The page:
“No, a ball, not a bottle.” At this point I think I tried to shape it with my hands. That poor lady must have thought I was some kind of lunatic. But then I bethought myself of the great and mighty powers of the google, and I pulled up a picture of a ball of yarn to show her, figuring that it would be more effective than my attempts to explain why I was looking under all the tables. I showed her a picture of a ball of yarn, and she immediately shouted “OH!” and ran over to the windowsill where my ball of yarn was sitting innocently, for all the world like it hadn’t jumped out of my bag like a TRAITOR. The lady looked at me very sternly, and said “It was on FLOOR.” I felt ready to sink through the same floor with embarrassment, because she was gazing at me with this expression that clearly said “you can’t even keep track of a ball of string, how are you even a person who lives in the world?” However, she patted my shoulder and waved away my thanks, like she goes around fixing disasters in her spare time like it’s no big thing. I clutched my returned treasure, hardly believing that I had actually found the thing. I had truly believed that it was gone forever and made all kinds of crazy contingency plans that turned out to be totally unnecessary. Of course, having found it, I immediately smooshed it on my face and took a selfie (as one does) so all of you could share in my moment of joy.
I promise that it’s not out of any sense of narcissism, because there is some weird grainy business going on with that picture. My face doesn’t normally look (quite) that odd. Of course, I started knitting the yarn into the sweater immediately so it didn’t have another chance to escape, and now…
I’ve got a few more inches to add onto the bottom and some ribbing so it clings fetchingly rather than flaring out weirdly, (I have a thing about sweaters that don’t have ribbing at the bottom, and it is not a good thing. Maybe someday I’ll break out of that box, but for now I think they just look weird.) and then it’ll be done! When it is done, that thing is getting a major blocking, because the sleeves are puckering slightly. I still think that it’s within the realm of something that blocking can fix, so we’ll see!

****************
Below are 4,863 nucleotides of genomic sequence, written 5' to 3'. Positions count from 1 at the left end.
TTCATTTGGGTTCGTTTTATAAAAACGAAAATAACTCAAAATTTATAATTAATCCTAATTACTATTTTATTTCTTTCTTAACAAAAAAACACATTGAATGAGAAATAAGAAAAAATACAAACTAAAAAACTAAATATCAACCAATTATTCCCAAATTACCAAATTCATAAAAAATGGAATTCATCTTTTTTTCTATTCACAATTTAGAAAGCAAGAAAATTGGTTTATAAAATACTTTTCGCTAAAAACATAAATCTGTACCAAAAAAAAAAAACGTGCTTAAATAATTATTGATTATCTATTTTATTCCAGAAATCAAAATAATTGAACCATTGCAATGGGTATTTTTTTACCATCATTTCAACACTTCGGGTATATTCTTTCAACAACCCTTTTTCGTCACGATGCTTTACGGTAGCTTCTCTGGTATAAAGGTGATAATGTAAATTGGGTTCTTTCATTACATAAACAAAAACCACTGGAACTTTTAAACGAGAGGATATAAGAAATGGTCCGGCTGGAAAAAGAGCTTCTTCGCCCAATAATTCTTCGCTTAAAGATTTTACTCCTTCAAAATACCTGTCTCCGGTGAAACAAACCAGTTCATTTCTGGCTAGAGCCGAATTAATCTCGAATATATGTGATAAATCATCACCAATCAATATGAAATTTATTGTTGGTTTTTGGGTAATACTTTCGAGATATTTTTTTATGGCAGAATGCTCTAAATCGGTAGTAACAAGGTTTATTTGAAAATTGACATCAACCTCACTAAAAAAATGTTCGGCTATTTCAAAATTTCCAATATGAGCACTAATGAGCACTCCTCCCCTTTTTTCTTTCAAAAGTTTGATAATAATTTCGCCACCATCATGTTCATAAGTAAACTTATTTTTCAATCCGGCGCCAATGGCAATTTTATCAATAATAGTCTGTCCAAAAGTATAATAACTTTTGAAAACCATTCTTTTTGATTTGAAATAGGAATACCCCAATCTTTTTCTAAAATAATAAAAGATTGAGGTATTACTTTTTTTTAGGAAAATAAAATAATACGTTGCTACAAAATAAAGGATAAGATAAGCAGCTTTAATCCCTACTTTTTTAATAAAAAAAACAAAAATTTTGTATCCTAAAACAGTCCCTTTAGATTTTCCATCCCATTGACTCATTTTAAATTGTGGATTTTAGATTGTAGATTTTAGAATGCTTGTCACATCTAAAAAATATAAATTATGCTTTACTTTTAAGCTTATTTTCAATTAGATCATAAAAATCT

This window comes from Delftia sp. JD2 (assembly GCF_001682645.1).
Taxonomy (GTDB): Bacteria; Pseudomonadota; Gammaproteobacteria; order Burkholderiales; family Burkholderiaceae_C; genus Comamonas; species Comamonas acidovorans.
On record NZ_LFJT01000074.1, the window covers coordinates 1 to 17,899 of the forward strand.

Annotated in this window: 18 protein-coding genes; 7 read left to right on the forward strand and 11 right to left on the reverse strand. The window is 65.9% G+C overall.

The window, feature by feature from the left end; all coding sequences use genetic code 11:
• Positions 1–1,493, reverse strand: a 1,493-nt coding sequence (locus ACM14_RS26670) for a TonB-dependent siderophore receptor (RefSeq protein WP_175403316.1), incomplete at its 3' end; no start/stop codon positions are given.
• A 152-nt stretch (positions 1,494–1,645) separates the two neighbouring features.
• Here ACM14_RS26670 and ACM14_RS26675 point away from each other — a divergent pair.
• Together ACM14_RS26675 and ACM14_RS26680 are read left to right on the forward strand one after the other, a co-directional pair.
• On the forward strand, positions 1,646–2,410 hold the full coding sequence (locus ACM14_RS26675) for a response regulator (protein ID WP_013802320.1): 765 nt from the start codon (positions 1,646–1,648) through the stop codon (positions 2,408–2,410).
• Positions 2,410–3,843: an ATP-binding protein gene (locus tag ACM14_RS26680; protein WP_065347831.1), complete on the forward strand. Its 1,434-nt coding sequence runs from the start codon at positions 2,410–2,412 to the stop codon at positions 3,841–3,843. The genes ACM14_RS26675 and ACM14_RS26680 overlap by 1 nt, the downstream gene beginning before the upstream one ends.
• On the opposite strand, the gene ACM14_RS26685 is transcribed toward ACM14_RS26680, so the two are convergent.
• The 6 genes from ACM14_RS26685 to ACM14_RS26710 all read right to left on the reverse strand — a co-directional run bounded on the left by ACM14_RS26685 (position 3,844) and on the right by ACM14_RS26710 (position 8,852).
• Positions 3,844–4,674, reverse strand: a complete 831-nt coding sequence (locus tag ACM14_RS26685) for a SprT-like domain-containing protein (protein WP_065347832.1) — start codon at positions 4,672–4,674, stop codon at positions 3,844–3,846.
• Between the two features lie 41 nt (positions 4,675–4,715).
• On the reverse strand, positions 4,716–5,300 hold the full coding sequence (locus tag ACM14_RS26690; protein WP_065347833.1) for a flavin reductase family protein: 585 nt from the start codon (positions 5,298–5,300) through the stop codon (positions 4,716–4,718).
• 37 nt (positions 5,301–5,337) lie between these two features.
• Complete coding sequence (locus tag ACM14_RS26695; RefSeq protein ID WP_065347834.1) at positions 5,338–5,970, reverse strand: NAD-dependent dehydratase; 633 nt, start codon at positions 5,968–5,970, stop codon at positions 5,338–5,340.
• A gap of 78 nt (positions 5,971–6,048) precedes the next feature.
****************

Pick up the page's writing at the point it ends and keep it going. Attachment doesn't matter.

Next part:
And that’s my story! (it turned out to be much longer than I thought.) Until next time friends!
So yesterday was my one year anniversary at my current job. Which I totally love.
It was also my two-year blogiversary!!! I love this blog. It encourages me to be creative, and it helps me connect with other creative people. It’s also been a huge boon in my personal life, since I get to bore the muggles less with my constant knitting chatter. I put it here instead! It’s been awesome connecting with all of you, and I just wanted to thank you for listening to me. I love how blogs can be a conversation, and how they can connect you with people who share your funny little niche interests. Blogging has been uniformly awesome, and I hope to keep doing it for a long long time! Thanks for coming here to hang out for the last two years :)
I’m trying to decide whether or not I am going, so if you are, pipe up in the comments!
I know I’ve already mentioned that my aunt just presented me with a new knitwear model. (read:baby) I knitted up that lovely angora set for him, but I couldn’t keep from thinking about how it would only fit for a few months. Babies grow like weeds, and that sweater wouldn’t even fit for the whole winter! Perish the though. Baby Colson needed something else.
The thing is, I knew that I wanted a pullover, and I knew that pullovers and babies mix better once their necks become less wobbly. Despite the fact that my aunt is a champion mom, I thought it would be better to give her a sweater for next winter. I ordered some yarn from KnitPicks, and started cruising Ravelry for possibilities. Now that I knew the gender of the baby, a classic red and cream fair isle sweater seemed like just the ticket. After searching for a while, I decided that Anders was just the one.
I think the results prove my perspicacity.
I love this little sweater. It is beautiful, warm, and classic. The snowy woods motif is utterly charming, and it will be unbelievably cute on a one year old. I actually made the two year old size, in hopes that it would fit him all next winter. The yarn was Knit Picks Swish DK, 100g undyed, and 100g of Hollyberry, which means that this beauty is also machine washable. I messed with the pattern a bit because I may be a little bit of a perfectionist. I wanted the sleeves to end in cream for symmetry’s sake, so I extended the sleeve chart and finished off with cream instead of red. I like the way it looks better. (I can’t help modifying patterns, even if they’re perfectly nice already.) I finished off the wee sweater with some buttons I snagged at my new favorite yarn store, and I think that they look perfect. (I sewed and knotted them quite securely to avoid choking hazards.)